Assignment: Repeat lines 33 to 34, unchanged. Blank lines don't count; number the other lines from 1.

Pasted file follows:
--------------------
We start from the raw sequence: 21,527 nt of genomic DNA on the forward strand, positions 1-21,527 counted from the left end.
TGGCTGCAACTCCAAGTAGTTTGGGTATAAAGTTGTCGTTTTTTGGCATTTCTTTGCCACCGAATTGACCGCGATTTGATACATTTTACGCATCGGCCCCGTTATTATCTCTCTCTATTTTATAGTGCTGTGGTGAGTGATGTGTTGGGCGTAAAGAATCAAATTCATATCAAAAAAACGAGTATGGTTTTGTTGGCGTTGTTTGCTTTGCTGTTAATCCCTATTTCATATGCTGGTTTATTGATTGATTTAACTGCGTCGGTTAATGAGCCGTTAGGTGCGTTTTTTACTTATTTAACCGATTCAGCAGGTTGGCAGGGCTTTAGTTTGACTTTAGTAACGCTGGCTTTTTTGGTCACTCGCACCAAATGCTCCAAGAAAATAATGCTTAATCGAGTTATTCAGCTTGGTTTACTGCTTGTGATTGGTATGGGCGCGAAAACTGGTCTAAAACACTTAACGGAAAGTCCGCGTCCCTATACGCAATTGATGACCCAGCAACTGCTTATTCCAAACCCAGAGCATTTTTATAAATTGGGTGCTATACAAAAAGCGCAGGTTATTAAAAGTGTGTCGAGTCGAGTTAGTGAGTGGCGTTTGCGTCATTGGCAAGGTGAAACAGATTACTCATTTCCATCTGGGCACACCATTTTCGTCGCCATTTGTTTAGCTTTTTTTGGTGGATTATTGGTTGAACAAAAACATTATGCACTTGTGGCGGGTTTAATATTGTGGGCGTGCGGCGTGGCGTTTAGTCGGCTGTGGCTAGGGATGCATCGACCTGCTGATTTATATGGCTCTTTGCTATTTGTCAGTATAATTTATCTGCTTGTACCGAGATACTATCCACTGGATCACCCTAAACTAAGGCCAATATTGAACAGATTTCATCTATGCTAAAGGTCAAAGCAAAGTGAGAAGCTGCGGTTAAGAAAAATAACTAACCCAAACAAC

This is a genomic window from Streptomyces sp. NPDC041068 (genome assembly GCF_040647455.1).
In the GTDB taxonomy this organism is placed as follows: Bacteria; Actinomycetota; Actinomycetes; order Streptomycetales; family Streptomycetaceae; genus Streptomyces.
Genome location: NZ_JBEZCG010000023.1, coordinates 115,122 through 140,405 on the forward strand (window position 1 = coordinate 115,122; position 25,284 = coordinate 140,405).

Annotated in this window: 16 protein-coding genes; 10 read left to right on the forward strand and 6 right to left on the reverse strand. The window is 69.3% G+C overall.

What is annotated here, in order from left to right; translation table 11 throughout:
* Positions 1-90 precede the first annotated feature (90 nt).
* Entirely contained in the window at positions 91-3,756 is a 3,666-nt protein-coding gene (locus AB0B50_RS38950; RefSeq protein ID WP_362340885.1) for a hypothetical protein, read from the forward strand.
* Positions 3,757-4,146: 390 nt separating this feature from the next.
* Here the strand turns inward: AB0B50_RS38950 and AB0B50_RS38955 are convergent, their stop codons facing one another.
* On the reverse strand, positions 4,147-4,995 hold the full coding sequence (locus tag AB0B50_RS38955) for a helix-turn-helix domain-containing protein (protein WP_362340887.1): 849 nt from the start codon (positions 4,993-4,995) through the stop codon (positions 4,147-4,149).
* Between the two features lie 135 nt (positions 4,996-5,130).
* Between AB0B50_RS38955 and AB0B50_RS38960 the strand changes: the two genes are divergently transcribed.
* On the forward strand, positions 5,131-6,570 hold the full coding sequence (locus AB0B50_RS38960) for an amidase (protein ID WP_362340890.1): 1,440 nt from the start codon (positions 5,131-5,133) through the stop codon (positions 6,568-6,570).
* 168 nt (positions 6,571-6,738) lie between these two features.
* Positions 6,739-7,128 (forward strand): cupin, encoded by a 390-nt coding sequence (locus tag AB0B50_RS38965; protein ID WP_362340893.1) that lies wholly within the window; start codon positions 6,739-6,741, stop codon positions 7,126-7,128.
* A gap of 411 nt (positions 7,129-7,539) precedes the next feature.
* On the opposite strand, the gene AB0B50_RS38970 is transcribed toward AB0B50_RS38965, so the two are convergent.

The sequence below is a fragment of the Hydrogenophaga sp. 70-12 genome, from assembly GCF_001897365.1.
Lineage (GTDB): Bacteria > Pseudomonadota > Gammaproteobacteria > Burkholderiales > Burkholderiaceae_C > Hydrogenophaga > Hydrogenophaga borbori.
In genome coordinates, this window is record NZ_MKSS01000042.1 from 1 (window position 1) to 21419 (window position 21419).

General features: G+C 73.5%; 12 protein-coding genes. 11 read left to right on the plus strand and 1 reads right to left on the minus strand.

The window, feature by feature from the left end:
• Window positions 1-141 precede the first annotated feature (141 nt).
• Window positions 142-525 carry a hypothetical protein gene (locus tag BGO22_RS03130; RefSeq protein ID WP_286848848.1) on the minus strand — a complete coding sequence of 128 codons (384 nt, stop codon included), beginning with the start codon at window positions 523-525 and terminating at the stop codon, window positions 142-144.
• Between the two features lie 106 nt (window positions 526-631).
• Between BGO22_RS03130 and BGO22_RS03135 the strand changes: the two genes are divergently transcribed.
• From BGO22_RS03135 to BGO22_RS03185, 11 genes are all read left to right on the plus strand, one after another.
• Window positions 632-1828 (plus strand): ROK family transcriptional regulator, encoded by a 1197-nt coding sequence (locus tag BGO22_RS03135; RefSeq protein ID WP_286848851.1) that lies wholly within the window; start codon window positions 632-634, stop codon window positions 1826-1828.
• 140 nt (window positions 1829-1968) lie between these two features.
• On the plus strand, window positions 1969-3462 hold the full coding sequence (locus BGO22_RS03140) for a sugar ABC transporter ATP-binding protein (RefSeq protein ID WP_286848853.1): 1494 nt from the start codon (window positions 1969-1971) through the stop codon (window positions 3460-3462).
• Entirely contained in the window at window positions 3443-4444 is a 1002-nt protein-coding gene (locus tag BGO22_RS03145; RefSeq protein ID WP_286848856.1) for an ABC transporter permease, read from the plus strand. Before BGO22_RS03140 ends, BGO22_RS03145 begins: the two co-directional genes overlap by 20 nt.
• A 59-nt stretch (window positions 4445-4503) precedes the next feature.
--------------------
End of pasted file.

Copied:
• Entirely contained in the window at window positions 3443-4444 is a 1002-nt protein-coding gene (locus tag BGO22_RS03145; RefSeq protein ID WP_286848856.1) for an ABC transporter permease, read from the plus strand. Before BGO22_RS03140 ends, BGO22_RS03145 begins: the two co-directional genes overlap by 20 nt.
• A 59-nt stretch (window positions 4445-4503) precedes the next feature.